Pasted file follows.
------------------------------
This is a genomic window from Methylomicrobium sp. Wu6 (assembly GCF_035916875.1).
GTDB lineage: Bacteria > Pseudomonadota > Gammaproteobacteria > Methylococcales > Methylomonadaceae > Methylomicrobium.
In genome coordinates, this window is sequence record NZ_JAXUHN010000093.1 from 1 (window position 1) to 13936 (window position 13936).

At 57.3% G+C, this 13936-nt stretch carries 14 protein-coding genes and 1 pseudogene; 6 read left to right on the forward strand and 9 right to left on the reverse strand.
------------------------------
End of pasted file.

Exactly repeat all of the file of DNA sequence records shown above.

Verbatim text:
This is a genomic window from Methylomicrobium sp. Wu6 (assembly GCF_035916875.1).
GTDB lineage: Bacteria > Pseudomonadota > Gammaproteobacteria > Methylococcales > Methylomonadaceae > Methylomicrobium.
In genome coordinates, this window is sequence record NZ_JAXUHN010000093.1 from 1 (window position 1) to 13936 (window position 13936).

At 57.3% G+C, this 13936-nt stretch carries 14 protein-coding genes and 1 pseudogene; 6 read left to right on the forward strand and 9 right to left on the reverse strand.